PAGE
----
What we do

Everything we do is about getting safe water, sanitation and hygiene to everyone, everywhere. We make change happen.
WaterAid/ Poulomi Basu

Water, sanitation and hygiene in health

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Lack of safe water, adequate sanitation and good hygiene practices is directly linked to fatal diseases and conditions such as cholera and diarrhoea. It is linked with many other health problems too, including malnutrition, pneumonia, parasites and blinding trachoma. Most of these diseases are caused by the contamination of drinking water, hands, soil and food with human faeces.

Water, sanitation and hygiene play a fundamental role in improving nutritional outcomes. The World Health Organisation (WHO) estimates that 50% of malnutrition is associated with repeated diarrhoea or intestinal worm infections as a result of unsafe water, inadequate sanitation or insufficient hygiene. Diarrhoea, largely caused by lack of water, sanitation and hygiene, is a leading cause of death in children under-five globally. Parasitic infections, such as soil-transmitted helminths (worms), caused by a lack of sanitation and hygiene, infect around two billion people globally, while an estimated 4.5 billion people are at risk of infection. Such infections can lead to anaemia and reduced physical and cognitive development. Access to WASH throughout a mother’s lifespan impacts newborn health too.

WaterAid India is increasingly engaging with health and nutrition sectors. We are talking about inclusion of WASH in policy, budgets and programming for prevention and control of diarrhoea, malnutrition, stunting and maternal health. We are currently expanding our focus on health and nutrition by:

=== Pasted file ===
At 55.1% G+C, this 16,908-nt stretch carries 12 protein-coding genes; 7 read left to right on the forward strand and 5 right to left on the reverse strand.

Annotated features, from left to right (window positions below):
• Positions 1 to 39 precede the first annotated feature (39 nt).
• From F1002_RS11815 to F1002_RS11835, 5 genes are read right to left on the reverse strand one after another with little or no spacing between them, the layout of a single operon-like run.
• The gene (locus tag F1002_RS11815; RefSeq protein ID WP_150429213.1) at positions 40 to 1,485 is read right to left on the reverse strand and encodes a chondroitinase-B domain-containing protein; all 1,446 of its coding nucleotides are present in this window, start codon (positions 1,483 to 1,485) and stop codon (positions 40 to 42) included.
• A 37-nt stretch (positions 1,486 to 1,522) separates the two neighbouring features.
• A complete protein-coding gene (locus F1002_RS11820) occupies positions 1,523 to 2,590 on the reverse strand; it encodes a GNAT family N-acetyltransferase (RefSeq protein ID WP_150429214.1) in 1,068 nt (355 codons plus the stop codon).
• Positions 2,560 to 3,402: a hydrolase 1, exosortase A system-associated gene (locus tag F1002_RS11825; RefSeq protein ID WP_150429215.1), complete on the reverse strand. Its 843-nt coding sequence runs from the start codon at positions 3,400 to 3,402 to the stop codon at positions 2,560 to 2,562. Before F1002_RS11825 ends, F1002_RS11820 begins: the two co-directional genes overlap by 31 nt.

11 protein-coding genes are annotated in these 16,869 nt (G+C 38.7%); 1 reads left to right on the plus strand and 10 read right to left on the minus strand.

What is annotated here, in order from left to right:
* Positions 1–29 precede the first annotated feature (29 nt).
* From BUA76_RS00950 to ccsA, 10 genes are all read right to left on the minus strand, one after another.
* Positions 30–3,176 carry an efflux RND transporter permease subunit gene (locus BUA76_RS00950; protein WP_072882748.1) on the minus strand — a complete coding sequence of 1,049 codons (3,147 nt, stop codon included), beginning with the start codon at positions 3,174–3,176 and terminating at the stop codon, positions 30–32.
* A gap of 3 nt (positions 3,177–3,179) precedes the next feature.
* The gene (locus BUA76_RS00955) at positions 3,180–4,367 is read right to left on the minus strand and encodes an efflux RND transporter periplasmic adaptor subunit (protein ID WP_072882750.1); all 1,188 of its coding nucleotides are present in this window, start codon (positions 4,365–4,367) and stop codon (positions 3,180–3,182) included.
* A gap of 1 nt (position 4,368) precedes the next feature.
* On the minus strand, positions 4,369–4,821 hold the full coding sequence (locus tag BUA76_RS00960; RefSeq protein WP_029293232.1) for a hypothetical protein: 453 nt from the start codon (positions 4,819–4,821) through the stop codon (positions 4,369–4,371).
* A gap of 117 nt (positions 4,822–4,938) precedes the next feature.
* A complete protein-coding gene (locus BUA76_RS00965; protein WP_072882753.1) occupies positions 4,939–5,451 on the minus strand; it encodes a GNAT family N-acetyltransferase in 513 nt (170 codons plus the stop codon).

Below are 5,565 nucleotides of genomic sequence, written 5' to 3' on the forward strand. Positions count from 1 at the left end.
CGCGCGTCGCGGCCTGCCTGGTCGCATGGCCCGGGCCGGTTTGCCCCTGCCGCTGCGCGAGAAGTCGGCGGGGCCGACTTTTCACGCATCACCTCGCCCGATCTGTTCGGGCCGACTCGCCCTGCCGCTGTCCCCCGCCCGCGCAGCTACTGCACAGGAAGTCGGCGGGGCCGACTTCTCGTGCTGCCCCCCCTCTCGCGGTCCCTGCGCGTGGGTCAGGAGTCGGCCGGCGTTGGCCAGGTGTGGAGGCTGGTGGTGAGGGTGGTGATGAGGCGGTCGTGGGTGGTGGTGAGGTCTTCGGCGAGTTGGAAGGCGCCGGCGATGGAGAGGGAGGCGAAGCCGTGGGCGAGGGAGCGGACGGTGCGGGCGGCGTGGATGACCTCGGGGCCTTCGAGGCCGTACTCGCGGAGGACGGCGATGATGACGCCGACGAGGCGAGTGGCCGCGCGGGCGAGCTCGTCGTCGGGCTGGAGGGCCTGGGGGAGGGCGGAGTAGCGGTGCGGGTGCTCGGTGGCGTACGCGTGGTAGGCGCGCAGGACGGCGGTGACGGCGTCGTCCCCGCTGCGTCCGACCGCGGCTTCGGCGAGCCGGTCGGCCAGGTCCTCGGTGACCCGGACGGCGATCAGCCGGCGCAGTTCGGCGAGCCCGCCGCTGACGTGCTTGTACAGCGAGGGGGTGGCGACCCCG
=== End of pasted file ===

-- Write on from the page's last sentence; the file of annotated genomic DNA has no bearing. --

• Focusing on enabling universal access and developing best practices and evidence to inform development and institutionalisation of pro-WASH interventions in the health and nutrition sectors through our district-wide programmatic approaches.
  • Undertaking advocacy on the role of WASH in achieving key health priorities and targets, and the practical implications such as cost-effectiveness and complementarity of WASH interventions for the benefit of the healthcare system. Bring together key ministries and agencies (water, health, education, nutrition) to jointly ensure that WASH is prioritised as a cross-cutting agenda for achieving sustainable development outcomes.
  • Emphasise behaviour change and hygiene promotion including consolidation and improvement of our current sanitation and hygiene promotion approaches, and expand to newer areas such as child care, safe child feeding, WASH in healthcare facilities and nutrition programmes.

Our work in India

We work with government institutions at the district, state and national-levels to inform them of the ground realities

Sanitation fact

We excrete close to 65,000 tonnes of faeces into the environment each day.

India is home to the world’s largest population of people who defecate in the open.